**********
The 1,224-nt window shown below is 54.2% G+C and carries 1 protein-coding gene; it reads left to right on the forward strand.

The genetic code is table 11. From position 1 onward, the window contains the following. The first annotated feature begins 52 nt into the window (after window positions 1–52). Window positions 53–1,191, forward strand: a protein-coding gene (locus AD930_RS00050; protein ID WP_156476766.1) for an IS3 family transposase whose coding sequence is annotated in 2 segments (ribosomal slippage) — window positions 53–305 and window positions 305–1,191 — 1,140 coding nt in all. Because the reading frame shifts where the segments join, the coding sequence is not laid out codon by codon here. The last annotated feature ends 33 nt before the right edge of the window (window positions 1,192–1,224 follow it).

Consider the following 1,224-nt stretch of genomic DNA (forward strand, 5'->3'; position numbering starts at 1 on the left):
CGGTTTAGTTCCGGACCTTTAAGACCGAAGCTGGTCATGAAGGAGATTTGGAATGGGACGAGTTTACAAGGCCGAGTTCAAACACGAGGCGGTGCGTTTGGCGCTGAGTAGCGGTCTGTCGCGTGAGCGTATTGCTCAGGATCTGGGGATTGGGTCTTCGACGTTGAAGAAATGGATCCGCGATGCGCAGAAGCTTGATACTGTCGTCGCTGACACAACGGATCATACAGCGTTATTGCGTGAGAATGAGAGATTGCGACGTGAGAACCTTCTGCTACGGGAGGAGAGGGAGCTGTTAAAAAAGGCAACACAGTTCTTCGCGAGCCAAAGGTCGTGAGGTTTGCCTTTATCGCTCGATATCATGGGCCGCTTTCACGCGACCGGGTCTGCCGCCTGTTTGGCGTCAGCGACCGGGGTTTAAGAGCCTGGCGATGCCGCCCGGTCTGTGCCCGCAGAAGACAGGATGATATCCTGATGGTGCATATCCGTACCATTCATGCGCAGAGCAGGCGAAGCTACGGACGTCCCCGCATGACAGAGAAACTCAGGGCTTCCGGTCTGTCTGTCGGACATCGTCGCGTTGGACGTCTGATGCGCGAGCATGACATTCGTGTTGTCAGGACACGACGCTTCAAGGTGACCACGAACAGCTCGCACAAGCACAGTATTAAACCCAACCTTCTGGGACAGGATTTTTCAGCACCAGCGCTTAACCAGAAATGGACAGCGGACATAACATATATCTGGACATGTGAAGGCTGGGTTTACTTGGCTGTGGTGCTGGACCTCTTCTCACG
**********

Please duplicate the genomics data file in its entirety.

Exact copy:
The 1,224-nt window shown below is 54.2% G+C and carries 1 protein-coding gene; it reads left to right on the forward strand.

The genetic code is table 11. From position 1 onward, the window contains the following. The first annotated feature begins 52 nt into the window (after window positions 1–52). Window positions 53–1,191, forward strand: a protein-coding gene (locus AD930_RS00050; protein ID WP_156476766.1) for an IS3 family transposase whose coding sequence is annotated in 2 segments (ribosomal slippage) — window positions 53–305 and window positions 305–1,191 — 1,140 coding nt in all. Because the reading frame shifts where the segments join, the coding sequence is not laid out codon by codon here. The last annotated feature ends 33 nt before the right edge of the window (window positions 1,192–1,224 follow it).

Consider the following 1,224-nt stretch of genomic DNA (forward strand, 5'->3'; position numbering starts at 1 on the left):
CGGTTTAGTTCCGGACCTTTAAGACCGAAGCTGGTCATGAAGGAGATTTGGAATGGGACGAGTTTACAAGGCCGAGTTCAAACACGAGGCGGTGCGTTTGGCGCTGAGTAGCGGTCTGTCGCGTGAGCGTATTGCTCAGGATCTGGGGATTGGGTCTTCGACGTTGAAGAAATGGATCCGCGATGCGCAGAAGCTTGATACTGTCGTCGCTGACACAACGGATCATACAGCGTTATTGCGTGAGAATGAGAGATTGCGACGTGAGAACCTTCTGCTACGGGAGGAGAGGGAGCTGTTAAAAAAGGCAACACAGTTCTTCGCGAGCCAAAGGTCGTGAGGTTTGCCTTTATCGCTCGATATCATGGGCCGCTTTCACGCGACCGGGTCTGCCGCCTGTTTGGCGTCAGCGACCGGGGTTTAAGAGCCTGGCGATGCCGCCCGGTCTGTGCCCGCAGAAGACAGGATGATATCCTGATGGTGCATATCCGTACCATTCATGCGCAGAGCAGGCGAAGCTACGGACGTCCCCGCATGACAGAGAAACTCAGGGCTTCCGGTCTGTCTGTCGGACATCGTCGCGTTGGACGTCTGATGCGCGAGCATGACATTCGTGTTGTCAGGACACGACGCTTCAAGGTGACCACGAACAGCTCGCACAAGCACAGTATTAAACCCAACCTTCTGGGACAGGATTTTTCAGCACCAGCGCTTAACCAGAAATGGACAGCGGACATAACATATATCTGGACATGTGAAGGCTGGGTTTACTTGGCTGTGGTGCTGGACCTCTTCTCACG